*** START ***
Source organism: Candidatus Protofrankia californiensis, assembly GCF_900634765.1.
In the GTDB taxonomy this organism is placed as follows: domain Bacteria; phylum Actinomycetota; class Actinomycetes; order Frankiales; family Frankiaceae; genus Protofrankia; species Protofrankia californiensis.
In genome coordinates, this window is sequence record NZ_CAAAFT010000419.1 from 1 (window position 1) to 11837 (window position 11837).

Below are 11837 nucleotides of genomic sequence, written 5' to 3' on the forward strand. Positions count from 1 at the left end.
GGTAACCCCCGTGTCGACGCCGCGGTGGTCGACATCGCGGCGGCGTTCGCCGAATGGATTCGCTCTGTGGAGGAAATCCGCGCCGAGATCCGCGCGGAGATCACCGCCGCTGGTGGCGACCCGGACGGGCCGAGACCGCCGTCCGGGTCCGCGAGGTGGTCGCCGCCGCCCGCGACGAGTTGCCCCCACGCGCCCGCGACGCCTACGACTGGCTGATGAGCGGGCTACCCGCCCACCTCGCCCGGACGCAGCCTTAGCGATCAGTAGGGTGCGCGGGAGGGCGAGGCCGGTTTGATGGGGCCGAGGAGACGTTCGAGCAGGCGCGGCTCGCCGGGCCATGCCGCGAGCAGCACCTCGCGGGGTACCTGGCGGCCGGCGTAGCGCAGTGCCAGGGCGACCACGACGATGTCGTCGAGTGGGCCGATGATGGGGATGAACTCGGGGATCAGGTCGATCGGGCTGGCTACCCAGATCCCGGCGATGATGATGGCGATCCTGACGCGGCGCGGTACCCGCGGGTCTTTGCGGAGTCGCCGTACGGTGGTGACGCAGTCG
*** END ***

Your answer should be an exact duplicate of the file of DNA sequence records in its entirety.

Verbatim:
Source organism: Candidatus Protofrankia californiensis, assembly GCF_900634765.1.
In the GTDB taxonomy this organism is placed as follows: domain Bacteria; phylum Actinomycetota; class Actinomycetes; order Frankiales; family Frankiaceae; genus Protofrankia; species Protofrankia californiensis.
In genome coordinates, this window is sequence record NZ_CAAAFT010000419.1 from 1 (window position 1) to 11837 (window position 11837).

Below are 11837 nucleotides of genomic sequence, written 5' to 3' on the forward strand. Positions count from 1 at the left end.
GGTAACCCCCGTGTCGACGCCGCGGTGGTCGACATCGCGGCGGCGTTCGCCGAATGGATTCGCTCTGTGGAGGAAATCCGCGCCGAGATCCGCGCGGAGATCACCGCCGCTGGTGGCGACCCGGACGGGCCGAGACCGCCGTCCGGGTCCGCGAGGTGGTCGCCGCCGCCCGCGACGAGTTGCCCCCACGCGCCCGCGACGCCTACGACTGGCTGATGAGCGGGCTACCCGCCCACCTCGCCCGGACGCAGCCTTAGCGATCAGTAGGGTGCGCGGGAGGGCGAGGCCGGTTTGATGGGGCCGAGGAGACGTTCGAGCAGGCGCGGCTCGCCGGGCCATGCCGCGAGCAGCACCTCGCGGGGTACCTGGCGGCCGGCGTAGCGCAGTGCCAGGGCGACCACGACGATGTCGTCGAGTGGGCCGATGATGGGGATGAACTCGGGGATCAGGTCGATCGGGCTGGCTACCCAGATCCCGGCGATGATGATGGCGATCCTGACGCGGCGCGGTACCCGCGGGTCTTTGCGGAGTCGCCGTACGGTGGTGACGCAGTCG